Barristers respond to government announcement on diversity of judges

26 April 2018

In response to the Ministry of Justice's announcement that they will be funding a new programme of Pre-Application Judicial Education to both educate and boost diversity within the judiciary, Robin Allen QC, Chair of the Bar Council's Equality & Diversity and Social Mobility Committee, said:

 "The Bar Council believes profoundly in equality under and before the law.  So it is delighted by the Lord Chancellor's announcement today that the MOJ will commit funding for a programme of pre-appointment education for prospective applicants for judicial office of all kinds.  We see this as a really positive step towards improving judicial diversity which is so urgently needed and so important.

 "Through its membership of the Judicial Diversity Forum the Bar Council has argued for a Pre-Application Judicial Education (PAJE) scheme for over two years.  These proposals were endorsed by the Judicial Diversity Forum in the summer of 2017, and last year were commended by the House of Lords Constitutional Committee and the Lammy Review.

 "We firmly believe our judiciary must reflect the diversity of the community it serves, drawing on the best talent the legal profession can offer, and have consistently made the point that pre-application training was crucial to increasing the number of candidates from non-traditional backgrounds applying for judicial roles. We are delighted that the Government has recognised this and that both the Lord Chancellor and the Lord Chief Justice and the Chair of the Judicial Appointments Commission have each endorsed this programme.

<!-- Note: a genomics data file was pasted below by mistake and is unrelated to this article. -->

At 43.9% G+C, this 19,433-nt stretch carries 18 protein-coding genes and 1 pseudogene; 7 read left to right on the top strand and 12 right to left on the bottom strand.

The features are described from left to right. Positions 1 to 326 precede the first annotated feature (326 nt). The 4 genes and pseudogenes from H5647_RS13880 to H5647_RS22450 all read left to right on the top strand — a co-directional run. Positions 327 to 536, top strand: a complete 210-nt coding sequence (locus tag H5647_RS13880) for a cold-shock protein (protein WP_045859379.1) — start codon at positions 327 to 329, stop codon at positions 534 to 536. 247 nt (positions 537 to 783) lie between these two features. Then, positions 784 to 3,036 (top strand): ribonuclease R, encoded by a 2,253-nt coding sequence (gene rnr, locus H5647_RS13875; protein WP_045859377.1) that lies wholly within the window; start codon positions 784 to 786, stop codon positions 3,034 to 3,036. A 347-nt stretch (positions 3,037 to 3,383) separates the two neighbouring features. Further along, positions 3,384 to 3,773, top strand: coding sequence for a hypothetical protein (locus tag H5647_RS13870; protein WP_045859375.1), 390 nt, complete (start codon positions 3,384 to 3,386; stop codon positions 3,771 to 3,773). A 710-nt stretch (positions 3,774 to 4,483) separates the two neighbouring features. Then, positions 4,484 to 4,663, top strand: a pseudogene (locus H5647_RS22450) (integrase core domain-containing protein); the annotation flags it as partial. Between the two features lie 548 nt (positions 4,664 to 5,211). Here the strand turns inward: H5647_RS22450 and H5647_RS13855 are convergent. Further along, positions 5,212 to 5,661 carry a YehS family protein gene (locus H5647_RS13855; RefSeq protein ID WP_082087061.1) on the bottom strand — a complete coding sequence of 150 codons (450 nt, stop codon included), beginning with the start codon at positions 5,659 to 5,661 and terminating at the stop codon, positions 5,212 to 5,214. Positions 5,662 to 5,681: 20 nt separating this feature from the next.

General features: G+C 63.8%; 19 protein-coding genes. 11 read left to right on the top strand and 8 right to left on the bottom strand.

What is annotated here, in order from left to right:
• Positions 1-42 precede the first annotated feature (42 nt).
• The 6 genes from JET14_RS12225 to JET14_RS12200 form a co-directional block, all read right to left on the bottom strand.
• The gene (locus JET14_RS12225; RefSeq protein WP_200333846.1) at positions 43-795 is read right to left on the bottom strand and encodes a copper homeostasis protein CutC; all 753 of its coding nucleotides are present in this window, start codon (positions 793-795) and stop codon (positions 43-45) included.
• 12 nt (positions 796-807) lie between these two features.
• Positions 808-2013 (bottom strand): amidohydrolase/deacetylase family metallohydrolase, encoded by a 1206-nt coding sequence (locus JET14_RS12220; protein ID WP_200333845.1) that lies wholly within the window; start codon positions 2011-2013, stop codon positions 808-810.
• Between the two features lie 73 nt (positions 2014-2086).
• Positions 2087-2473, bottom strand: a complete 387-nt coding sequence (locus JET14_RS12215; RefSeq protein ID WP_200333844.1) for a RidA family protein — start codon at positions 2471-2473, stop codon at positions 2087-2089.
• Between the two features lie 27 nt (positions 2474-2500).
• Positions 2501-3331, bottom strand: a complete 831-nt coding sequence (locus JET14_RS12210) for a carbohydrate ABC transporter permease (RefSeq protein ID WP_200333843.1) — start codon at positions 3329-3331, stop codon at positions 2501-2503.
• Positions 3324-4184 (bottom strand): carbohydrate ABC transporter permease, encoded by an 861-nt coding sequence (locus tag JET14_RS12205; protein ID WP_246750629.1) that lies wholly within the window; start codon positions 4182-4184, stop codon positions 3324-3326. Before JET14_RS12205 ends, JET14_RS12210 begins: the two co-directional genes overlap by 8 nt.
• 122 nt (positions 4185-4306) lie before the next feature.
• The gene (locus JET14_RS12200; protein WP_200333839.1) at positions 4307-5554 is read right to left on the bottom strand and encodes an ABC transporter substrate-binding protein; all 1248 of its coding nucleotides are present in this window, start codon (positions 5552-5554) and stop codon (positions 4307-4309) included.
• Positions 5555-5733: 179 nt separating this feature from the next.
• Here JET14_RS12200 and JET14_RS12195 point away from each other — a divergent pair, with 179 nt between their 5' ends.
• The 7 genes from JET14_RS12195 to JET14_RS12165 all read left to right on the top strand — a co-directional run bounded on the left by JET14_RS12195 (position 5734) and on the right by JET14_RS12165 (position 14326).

"The PAJE course, to which the Bar Council and other legal bodies have committed a great deal of thought and time, will pave the way for those interested in becoming a judge, enabling them to better understand the skills required, such as the right approach to proper decision-making, handling a jury, dealing with litigants in person fairly, and approaching issues of diversity. PAJE will, we believe, remove the mystery around judicial careers and encourage those who might not otherwise consider taking up a judicial post (but are qualified to do so) to make an application.

 "The online course will be open to all.  It will be complemented by discussion groups offered first to under-represented groups on a positive action basis. We believe that the ability to offer targeted support for under-represented groups will give those who may have previously not considered judicial appointment the confidence to apply.

 "PAJE is of course just one initiative aimed at improving diversity in the judiciary, and is designed to complement other programmes, like the Bar Council's Silk & Judicial mentoring programmes, programmes run by the other professional bodies and Judicial Office programmes, e.g. the Judicial Work Shadowing Scheme, to name a few. We would encourage those interested in a judicial role to access as many of these programmes as possible.

 "The Bar Council looks forward to working with the Ministry of Justice, Judicial Office and other professional bodies to deliver high quality training that helps talented lawyers progress into the judiciary."